ipad mini vs ipad airHuffington Post has this little write-up on the iPad situation. In short: sales of iPads are flat, why can this be?

They list the usual reasons—other brands are cheaper, Apple won’t budge on price and so on—but also offer a new one that’s true for me: people simply don’t upgrade their tablets as often.

Perhaps it’s because they prioritize upgrading their phones, which they carry with them daily, so there is no money left for a frill like a tablet. Perhaps it’s because there has not been as much innovation in the tablet sector recently—my iPad 2 is still going strong after two years, and Apple has only just stopped selling this model. There is time yet to run my iPad into the ground!

But the HuffPo people raise an interesting point. When I do run it into the ground, what will I replace it with? If I wind up with a new ultra-light MacBook Air, which is for the most part equivalent in form factor to my aging iPad plus Keyboard combo, will I want or need another full-size tablet? Perhaps I won’t. I got my iPad when my laptop was still too clunky to really carry around. If that’s not going to be true anymore, then maybe the mini form factor will suffice for my tablet needs. And if I could get an off-brand for a quarter of the price, will the Apple price premium still be worth it to me? Time will tell…

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  1. I agree with the idea that we don’t need to upgrade iPads or other brand tablets that often. My iPad 3 is fast enough to run current apps and has the same memory capacity as the newest iPad. Its wi-fi is faster than my DSL connection. Sure, I’d save some weight but the older iPad is already light enough.

    I’m wondering the same slowdown will come with new phone purchases. For the first few years, iPhones improved dramatically in performance. Now they are plenty fast enough for everybody but hardcore gamers. I’m planning on keeping my Nexus phone for a few more years as it too should remain adequate for some time.

  2. Michael McKee and HuffPo are right and that’s hardly unique.

    * My iPad 3 is still doing all I need it to do and then some. I can’t think of any reason to get a newer model.

    * My seven-year-old MacBook still works fine for its one use, writing in Scrivener away from my home office.

    Only my iPhone 3GS is showing signs of age. About once a week it shuts down for no apparently reason, even though the battery is well-charged. I put it on a charger and a half-hour so later it feels better again and returns to life. That’s weird but not enough reason to upgrade until the iPhone 6 comes out and I can get a Verizon iPhone 5 at a reasonable price. And given how lousy the AT&T coverage is inside my house, that is one upgrade I must make.

    Change brands? Apple knew what it was doing when it created app stores for iOS and OS X. Upgrading any of their products to those of a different company would mean finding replacements for dozens of apps I use at least occasionally.

    The long-awaited Scrivener for iOS is what I need now. Then my iPad plus keyboard become a MacBook Air equivalent without making a big hole in my bank account.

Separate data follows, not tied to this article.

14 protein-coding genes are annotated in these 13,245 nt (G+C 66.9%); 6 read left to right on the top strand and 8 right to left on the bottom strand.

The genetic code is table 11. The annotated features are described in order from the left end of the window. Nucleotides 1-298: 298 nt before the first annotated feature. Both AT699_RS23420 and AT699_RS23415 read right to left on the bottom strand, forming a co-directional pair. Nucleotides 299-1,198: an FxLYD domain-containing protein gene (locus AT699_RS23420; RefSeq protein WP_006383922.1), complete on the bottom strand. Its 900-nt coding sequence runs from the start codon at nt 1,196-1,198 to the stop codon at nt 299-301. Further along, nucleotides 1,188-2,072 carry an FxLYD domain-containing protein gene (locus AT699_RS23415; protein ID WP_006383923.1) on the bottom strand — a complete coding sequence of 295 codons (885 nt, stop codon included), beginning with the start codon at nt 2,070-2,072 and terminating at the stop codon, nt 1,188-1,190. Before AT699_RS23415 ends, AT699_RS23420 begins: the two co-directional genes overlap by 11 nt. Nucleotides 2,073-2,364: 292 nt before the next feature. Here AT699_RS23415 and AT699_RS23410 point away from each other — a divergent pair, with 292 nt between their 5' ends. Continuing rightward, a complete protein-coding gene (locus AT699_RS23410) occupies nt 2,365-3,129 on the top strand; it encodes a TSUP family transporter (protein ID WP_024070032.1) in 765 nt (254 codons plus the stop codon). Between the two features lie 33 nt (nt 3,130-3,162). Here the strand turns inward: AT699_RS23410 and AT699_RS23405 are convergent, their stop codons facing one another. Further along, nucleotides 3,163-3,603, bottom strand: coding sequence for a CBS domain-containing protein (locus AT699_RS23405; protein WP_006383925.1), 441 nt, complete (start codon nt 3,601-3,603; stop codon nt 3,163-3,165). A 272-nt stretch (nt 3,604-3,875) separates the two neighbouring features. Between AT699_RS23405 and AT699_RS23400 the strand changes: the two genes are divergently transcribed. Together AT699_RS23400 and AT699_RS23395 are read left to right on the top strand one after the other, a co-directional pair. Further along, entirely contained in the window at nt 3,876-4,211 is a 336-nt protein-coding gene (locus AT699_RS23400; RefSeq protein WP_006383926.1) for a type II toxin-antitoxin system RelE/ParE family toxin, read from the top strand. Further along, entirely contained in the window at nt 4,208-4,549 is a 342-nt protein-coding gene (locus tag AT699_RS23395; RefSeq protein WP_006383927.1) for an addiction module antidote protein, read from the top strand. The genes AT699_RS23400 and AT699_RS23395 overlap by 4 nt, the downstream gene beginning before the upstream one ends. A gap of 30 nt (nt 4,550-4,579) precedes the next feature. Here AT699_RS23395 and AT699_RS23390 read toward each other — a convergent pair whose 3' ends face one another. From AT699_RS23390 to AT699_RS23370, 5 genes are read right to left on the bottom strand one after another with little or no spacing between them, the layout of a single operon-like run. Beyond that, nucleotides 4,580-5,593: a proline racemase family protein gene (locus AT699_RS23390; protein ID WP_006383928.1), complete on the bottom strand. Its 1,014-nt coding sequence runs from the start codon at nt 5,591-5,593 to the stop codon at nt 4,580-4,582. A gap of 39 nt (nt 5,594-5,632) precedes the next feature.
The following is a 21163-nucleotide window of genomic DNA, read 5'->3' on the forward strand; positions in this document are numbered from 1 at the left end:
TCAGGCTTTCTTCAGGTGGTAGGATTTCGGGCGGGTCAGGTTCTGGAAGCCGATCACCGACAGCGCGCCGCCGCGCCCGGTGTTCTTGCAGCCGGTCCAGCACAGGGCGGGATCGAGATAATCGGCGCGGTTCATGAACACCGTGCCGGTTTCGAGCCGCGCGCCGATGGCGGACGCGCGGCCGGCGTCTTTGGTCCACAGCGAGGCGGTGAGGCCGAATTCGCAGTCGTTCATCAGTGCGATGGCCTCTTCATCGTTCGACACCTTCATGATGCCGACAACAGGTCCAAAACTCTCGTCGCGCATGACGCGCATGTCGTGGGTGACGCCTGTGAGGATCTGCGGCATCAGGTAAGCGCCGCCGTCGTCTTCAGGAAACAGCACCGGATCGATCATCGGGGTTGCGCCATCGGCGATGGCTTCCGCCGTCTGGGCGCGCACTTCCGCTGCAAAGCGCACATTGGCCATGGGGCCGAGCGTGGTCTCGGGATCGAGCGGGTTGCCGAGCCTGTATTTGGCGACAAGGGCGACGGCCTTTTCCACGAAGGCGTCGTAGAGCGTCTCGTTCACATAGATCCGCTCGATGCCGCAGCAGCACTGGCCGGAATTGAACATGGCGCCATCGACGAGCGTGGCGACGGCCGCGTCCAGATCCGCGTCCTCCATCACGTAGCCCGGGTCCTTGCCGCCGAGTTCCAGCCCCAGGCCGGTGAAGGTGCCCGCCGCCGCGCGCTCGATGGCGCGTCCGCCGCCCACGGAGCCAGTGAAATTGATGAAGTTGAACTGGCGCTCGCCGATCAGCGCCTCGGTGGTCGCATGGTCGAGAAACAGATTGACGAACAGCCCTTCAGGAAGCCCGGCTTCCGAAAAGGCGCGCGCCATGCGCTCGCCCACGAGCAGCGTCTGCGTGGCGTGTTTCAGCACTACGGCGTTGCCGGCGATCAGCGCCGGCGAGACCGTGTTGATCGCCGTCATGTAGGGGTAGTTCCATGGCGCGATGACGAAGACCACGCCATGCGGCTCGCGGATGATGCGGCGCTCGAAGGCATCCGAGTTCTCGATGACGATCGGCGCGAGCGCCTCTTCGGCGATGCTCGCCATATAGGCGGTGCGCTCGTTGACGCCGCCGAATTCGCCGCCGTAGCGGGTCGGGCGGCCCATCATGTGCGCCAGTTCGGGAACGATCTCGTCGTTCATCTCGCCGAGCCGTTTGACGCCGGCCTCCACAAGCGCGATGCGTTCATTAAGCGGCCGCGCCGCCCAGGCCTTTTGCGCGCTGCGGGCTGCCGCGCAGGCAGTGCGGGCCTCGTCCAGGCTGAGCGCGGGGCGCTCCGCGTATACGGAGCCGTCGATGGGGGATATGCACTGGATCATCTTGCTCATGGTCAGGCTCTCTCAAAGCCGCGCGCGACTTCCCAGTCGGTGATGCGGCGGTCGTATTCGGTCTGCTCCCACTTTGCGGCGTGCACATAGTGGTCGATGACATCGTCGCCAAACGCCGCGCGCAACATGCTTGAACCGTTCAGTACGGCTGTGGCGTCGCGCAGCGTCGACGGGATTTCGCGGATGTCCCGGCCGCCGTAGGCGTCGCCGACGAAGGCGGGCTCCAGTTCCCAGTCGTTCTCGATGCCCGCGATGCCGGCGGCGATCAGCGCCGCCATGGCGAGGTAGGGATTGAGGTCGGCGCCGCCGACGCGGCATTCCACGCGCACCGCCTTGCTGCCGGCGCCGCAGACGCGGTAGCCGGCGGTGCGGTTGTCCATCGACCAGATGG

3. I think you are spot on, Joanna. Tablets were the new eReaders which were just the new netbooks. They will continue to be popular, but at some point you can’t continue to grow at ridiculous rates: the technology matures and most people that want your product have it.

  4. Yes, I don’t upgrade my device to a newer version unless it is broken. It is a waste of money and resources to buy new ones when your old ones are working properly. I have an iPad 2 and it satisfies my needs perfectly. I won’t buy any new iPad until it cannot be used any more.

  5. I see several reasons for iPads not being sold anymore [in such staggering numbers as when they were introduced for the first time]
    A. [Almost] everyone who wants one already has one
    B. People who are not keen enough on having one to buy one have Hand-me-down units
    C. iPad is very expensive and very well made, so owners are not that keen to get an upgrade, and when do upgrade they hand down still functioning one to broup described in B.
    D. There is bigger competition pressure [comparing to the era when iPad was the only game in town], with [[significantly]cheaper] Android tablets that are “good enough”, large screen phones, chromebooks.

  6. After the initial novelty of having a tablet wore off, I found I didn’t use the device that much; my iPod Touch serves me fine for a portable reading and music device (the main thing I use it for), and my laptop works for everything else. While it’s an Android tablet rather than an iPad, I suspect the same would’ve been true with an iPad — fun toy, but not a device that I use enough to replace when it dies, let alone one that I need to upgrade because a spiffier version’s out.

    For that matter, my 4th generation iPod Touch won’t run iOS 7, which means I can’t upgrade more and more apps, but that’s not driving me to replace it; everything I actually *need* on it works. Why waste my money and contribute to pollution from used electronics when I can keep using it until it dies (and, depending on what goes wrong, possibly be able to have it repaired and keep it running for another few years)?

  7. When my iPad dies I will have to get a new one as it has replaced the time my wife and I once spent watching TV and using the desktop and laptop. My wife agees (and she is a librarian Luddite) the iPad is indispensable. There is no turning back, no switching brands. We are owned.

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